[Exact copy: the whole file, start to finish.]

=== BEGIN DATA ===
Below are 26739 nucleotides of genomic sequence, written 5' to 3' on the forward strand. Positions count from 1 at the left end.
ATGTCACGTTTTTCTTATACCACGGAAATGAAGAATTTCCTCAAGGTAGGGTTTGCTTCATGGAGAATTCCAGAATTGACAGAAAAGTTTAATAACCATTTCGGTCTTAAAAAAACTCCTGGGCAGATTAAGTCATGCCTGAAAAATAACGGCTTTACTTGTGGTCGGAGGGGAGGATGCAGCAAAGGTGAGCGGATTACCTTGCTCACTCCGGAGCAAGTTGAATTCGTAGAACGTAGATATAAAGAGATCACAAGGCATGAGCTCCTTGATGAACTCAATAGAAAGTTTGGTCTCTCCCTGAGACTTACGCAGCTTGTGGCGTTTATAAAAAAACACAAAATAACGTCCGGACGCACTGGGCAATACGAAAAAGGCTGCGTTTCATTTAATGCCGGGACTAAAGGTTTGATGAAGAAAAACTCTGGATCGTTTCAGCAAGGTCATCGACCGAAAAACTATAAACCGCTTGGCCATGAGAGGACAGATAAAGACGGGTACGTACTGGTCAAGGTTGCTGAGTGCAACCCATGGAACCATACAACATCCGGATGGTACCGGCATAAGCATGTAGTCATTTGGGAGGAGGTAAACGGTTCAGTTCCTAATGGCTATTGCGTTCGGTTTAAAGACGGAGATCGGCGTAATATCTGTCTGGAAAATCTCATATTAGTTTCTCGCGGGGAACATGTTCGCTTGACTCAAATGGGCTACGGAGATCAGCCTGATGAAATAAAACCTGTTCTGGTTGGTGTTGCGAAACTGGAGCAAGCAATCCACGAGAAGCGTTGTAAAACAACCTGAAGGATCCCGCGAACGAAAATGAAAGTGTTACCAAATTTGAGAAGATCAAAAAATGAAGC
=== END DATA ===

Below are 26739 nucleotides of genomic sequence, written 5' to 3' on the forward strand. Positions count from 1 at the left end.
ATGTCACGTTTTTCTTATACCACGGAAATGAAGAATTTCCTCAAGGTAGGGTTTGCTTCATGGAGAATTCCAGAATTGACAGAAAAGTTTAATAACCATTTCGGTCTTAAAAAAACTCCTGGGCAGATTAAGTCATGCCTGAAAAATAACGGCTTTACTTGTGGTCGGAGGGGAGGATGCAGCAAAGGTGAGCGGATTACCTTGCTCACTCCGGAGCAAGTTGAATTCGTAGAACGTAGATATAAAGAGATCACAAGGCATGAGCTCCTTGATGAACTCAATAGAAAGTTTGGTCTCTCCCTGAGACTTACGCAGCTTGTGGCGTTTATAAAAAAACACAAAATAACGTCCGGACGCACTGGGCAATACGAAAAAGGCTGCGTTTCATTTAATGCCGGGACTAAAGGTTTGATGAAGAAAAACTCTGGATCGTTTCAGCAAGGTCATCGACCGAAAAACTATAAACCGCTTGGCCATGAGAGGACAGATAAAGACGGGTACGTACTGGTCAAGGTTGCTGAGTGCAACCCATGGAACCATACAACATCCGGATGGTACCGGCATAAGCATGTAGTCATTTGGGAGGAGGTAAACGGTTCAGTTCCTAATGGCTATTGCGTTCGGTTTAAAGACGGAGATCGGCGTAATATCTGTCTGGAAAATCTCATATTAGTTTCTCGCGGGGAACATGTTCGCTTGACTCAAATGGGCTACGGAGATCAGCCTGATGAAATAAAACCTGTTCTGGTTGGTGTTGCGAAACTGGAGCAAGCAATCCACGAGAAGCGTTGTAAAACAACCTGAAGGATCCCGCGAACGAAAATGAAAGTGTTACCAAATTTGAGAAGATCAAAAAATGAAGC